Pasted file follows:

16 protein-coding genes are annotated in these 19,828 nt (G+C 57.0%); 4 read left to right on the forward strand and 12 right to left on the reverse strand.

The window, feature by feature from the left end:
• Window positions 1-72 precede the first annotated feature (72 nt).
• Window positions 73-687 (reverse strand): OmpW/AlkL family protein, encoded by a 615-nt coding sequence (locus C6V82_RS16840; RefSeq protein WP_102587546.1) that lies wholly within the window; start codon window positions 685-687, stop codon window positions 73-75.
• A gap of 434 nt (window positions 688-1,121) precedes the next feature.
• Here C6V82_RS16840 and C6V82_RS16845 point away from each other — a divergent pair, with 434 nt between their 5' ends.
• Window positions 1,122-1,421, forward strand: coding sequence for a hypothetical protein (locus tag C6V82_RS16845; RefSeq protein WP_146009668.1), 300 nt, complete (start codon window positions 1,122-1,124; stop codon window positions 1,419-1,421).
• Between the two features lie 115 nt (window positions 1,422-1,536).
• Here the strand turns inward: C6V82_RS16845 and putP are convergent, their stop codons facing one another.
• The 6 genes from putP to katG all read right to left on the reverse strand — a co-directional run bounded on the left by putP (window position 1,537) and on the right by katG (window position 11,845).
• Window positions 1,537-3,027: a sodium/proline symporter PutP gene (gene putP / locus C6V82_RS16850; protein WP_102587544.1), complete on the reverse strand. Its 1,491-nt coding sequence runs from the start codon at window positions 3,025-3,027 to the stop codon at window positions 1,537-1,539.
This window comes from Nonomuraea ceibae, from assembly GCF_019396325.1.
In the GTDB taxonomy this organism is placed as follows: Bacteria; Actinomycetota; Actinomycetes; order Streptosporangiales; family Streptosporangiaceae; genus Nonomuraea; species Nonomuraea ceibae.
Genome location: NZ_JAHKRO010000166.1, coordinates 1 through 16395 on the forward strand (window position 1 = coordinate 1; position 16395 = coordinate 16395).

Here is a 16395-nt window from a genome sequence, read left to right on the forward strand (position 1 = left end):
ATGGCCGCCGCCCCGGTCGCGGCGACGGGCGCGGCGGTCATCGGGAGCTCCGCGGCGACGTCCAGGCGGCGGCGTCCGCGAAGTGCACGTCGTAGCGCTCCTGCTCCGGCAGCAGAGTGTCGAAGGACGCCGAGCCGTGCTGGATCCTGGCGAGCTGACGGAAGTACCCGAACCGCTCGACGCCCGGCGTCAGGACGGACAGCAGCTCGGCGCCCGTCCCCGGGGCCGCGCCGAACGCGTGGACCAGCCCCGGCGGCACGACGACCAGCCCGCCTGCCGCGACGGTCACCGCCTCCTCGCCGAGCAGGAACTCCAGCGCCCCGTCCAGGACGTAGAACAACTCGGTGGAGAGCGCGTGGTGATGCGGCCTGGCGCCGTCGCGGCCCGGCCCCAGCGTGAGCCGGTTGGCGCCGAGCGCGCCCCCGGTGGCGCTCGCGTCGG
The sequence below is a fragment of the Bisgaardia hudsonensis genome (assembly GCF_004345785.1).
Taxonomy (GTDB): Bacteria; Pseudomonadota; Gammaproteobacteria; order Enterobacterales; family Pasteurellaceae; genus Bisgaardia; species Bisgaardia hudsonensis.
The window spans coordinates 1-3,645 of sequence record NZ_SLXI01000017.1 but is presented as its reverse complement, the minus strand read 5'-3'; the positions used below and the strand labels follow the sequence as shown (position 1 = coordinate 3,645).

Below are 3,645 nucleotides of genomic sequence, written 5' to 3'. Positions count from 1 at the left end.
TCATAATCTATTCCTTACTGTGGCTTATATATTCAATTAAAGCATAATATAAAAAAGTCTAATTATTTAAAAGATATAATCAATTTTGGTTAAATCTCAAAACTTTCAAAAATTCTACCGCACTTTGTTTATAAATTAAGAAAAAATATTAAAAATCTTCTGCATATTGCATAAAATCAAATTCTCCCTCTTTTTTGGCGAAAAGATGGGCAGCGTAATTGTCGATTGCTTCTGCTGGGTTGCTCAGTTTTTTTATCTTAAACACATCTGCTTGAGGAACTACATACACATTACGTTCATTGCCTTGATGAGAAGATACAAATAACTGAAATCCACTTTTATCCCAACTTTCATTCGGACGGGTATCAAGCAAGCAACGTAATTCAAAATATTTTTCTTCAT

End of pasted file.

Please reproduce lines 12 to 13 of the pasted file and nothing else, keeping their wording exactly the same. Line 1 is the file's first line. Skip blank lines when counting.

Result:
This window comes from Nonomuraea ceibae, from assembly GCF_019396325.1.
In the GTDB taxonomy this organism is placed as follows: Bacteria; Actinomycetota; Actinomycetes; order Streptosporangiales; family Streptosporangiaceae; genus Nonomuraea; species Nonomuraea ceibae.